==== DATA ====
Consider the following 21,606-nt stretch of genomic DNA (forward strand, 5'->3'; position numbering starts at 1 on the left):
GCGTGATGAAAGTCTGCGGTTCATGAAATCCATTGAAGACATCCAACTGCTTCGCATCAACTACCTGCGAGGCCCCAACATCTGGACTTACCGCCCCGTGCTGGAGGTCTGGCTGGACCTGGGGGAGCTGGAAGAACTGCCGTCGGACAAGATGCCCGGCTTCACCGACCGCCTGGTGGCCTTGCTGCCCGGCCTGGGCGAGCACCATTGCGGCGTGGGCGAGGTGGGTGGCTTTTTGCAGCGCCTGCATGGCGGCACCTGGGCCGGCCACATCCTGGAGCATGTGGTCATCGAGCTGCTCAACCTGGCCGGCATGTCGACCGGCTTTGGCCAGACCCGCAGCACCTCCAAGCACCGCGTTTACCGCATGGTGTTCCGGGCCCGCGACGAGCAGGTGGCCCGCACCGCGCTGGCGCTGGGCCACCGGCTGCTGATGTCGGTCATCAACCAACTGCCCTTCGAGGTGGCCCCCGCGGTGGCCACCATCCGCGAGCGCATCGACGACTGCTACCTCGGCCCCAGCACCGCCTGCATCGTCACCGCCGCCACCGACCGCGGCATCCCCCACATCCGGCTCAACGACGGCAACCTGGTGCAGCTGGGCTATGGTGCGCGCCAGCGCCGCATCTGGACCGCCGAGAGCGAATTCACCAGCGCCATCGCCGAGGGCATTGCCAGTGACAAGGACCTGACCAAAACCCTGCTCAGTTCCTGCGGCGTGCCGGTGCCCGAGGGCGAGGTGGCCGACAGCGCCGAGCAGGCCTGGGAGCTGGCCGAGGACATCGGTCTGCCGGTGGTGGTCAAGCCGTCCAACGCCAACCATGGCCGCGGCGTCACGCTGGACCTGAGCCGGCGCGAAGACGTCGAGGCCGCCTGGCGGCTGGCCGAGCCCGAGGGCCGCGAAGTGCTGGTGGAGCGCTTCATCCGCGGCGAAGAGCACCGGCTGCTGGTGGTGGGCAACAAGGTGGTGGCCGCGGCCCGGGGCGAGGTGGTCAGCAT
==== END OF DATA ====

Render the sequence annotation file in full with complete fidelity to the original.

Consider the following 21,606-nt stretch of genomic DNA (forward strand, 5'->3'; position numbering starts at 1 on the left):
GCGTGATGAAAGTCTGCGGTTCATGAAATCCATTGAAGACATCCAACTGCTTCGCATCAACTACCTGCGAGGCCCCAACATCTGGACTTACCGCCCCGTGCTGGAGGTCTGGCTGGACCTGGGGGAGCTGGAAGAACTGCCGTCGGACAAGATGCCCGGCTTCACCGACCGCCTGGTGGCCTTGCTGCCCGGCCTGGGCGAGCACCATTGCGGCGTGGGCGAGGTGGGTGGCTTTTTGCAGCGCCTGCATGGCGGCACCTGGGCCGGCCACATCCTGGAGCATGTGGTCATCGAGCTGCTCAACCTGGCCGGCATGTCGACCGGCTTTGGCCAGACCCGCAGCACCTCCAAGCACCGCGTTTACCGCATGGTGTTCCGGGCCCGCGACGAGCAGGTGGCCCGCACCGCGCTGGCGCTGGGCCACCGGCTGCTGATGTCGGTCATCAACCAACTGCCCTTCGAGGTGGCCCCCGCGGTGGCCACCATCCGCGAGCGCATCGACGACTGCTACCTCGGCCCCAGCACCGCCTGCATCGTCACCGCCGCCACCGACCGCGGCATCCCCCACATCCGGCTCAACGACGGCAACCTGGTGCAGCTGGGCTATGGTGCGCGCCAGCGCCGCATCTGGACCGCCGAGAGCGAATTCACCAGCGCCATCGCCGAGGGCATTGCCAGTGACAAGGACCTGACCAAAACCCTGCTCAGTTCCTGCGGCGTGCCGGTGCCCGAGGGCGAGGTGGCCGACAGCGCCGAGCAGGCCTGGGAGCTGGCCGAGGACATCGGTCTGCCGGTGGTGGTCAAGCCGTCCAACGCCAACCATGGCCGCGGCGTCACGCTGGACCTGAGCCGGCGCGAAGACGTCGAGGCCGCCTGGCGGCTGGCCGAGCCCGAGGGCCGCGAAGTGCTGGTGGAGCGCTTCATCCGCGGCGAAGAGCACCGGCTGCTGGTGGTGGGCAACAAGGTGGTGGCCGCGGCCCGGGGCGAGGTGGTCAGCAT